"Dialogue dialogue dialogue dialogue."

"Dialogue dialogue dialogue dialogue."

Narrative narrative narrative narrative narrative narrative narrative narrative narrative narrative narrative narrative narrative narrative narrative narrative narrative narrative narrative narrative narrative narrative narrative narrative narrative narrative narrative narrative narrative narrative narrative narrative narrative narrative narrative narrative.

"Dialogue dialogue dialogue dialogue."

"Dialogue dialogue dialogue dialogue."

Narrative narrative narrative narrative narrative narrative narrative narrative narrative narrative narrative narrative narrative narrative narrative narrative narrative narrative narrative narrative narrative narrative narrative narrative narrative narrative narrative narrative narrative narrative narrative narrative narrative narrative narrative narrative.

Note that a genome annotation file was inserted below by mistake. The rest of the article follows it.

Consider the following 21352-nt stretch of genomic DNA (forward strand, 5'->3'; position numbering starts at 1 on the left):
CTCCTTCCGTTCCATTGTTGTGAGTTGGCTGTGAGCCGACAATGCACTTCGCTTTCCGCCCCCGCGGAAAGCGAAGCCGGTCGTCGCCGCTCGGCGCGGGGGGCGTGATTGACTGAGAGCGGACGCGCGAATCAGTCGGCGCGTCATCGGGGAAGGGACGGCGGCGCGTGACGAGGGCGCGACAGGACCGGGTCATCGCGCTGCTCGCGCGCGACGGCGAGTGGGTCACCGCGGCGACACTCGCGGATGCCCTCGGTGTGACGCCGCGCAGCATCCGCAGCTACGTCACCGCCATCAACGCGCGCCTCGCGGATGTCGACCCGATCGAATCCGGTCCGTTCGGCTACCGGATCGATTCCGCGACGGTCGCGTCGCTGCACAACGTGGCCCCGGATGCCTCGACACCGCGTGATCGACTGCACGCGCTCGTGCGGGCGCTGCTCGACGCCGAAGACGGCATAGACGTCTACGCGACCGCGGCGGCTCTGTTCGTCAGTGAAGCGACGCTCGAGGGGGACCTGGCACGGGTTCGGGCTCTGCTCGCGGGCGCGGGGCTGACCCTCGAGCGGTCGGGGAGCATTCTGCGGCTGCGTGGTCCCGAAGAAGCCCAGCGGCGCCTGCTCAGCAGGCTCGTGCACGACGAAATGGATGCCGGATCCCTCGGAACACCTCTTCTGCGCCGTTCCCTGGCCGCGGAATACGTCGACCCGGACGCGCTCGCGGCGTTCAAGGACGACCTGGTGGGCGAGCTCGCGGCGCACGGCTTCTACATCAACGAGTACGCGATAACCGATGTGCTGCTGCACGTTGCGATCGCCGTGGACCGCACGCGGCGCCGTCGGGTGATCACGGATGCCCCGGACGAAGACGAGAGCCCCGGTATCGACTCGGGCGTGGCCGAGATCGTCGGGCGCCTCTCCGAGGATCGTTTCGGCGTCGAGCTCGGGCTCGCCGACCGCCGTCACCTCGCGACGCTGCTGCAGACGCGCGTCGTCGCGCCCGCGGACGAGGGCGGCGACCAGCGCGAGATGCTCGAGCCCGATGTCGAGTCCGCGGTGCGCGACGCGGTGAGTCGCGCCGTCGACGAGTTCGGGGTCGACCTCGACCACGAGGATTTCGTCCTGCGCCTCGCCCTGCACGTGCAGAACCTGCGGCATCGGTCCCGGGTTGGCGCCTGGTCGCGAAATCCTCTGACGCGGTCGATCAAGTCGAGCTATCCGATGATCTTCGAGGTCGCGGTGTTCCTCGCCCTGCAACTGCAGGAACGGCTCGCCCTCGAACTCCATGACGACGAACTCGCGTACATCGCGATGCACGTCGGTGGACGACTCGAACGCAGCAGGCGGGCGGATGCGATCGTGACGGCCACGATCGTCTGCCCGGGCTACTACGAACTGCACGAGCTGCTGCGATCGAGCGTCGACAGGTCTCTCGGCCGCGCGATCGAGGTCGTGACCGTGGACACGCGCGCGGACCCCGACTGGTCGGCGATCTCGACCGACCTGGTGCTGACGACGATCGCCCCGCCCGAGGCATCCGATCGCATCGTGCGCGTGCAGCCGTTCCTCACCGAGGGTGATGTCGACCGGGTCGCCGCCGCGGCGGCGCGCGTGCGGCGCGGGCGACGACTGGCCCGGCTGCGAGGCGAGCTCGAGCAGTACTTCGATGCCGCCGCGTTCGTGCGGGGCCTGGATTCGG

"Dialogue dialogue dialogue dialogue."

"Dialogue dialogue dialogue dialogue."

Characters acted. Then they spoke. Then they acted. Then they spoke again. There was no interplay. The dialogue didn’t come out of the narrative – it was external from it. Try as I might to get him to integrate narrative and dialogue, he just could not break the pattern.

Back in the day, in a bid to get students to write more fleshed out stories, tutors often instructed them to visualise a scene as if watching it on a screen. I too was guilty of doing this. It’s not that the method was wrong – it just didn’t take into account the hold that television has over us. What should have produced a detailed narrative actually produced writing that was neither script nor story but a hybrid. A 'scory', which I hope never becomes a genre in its own right.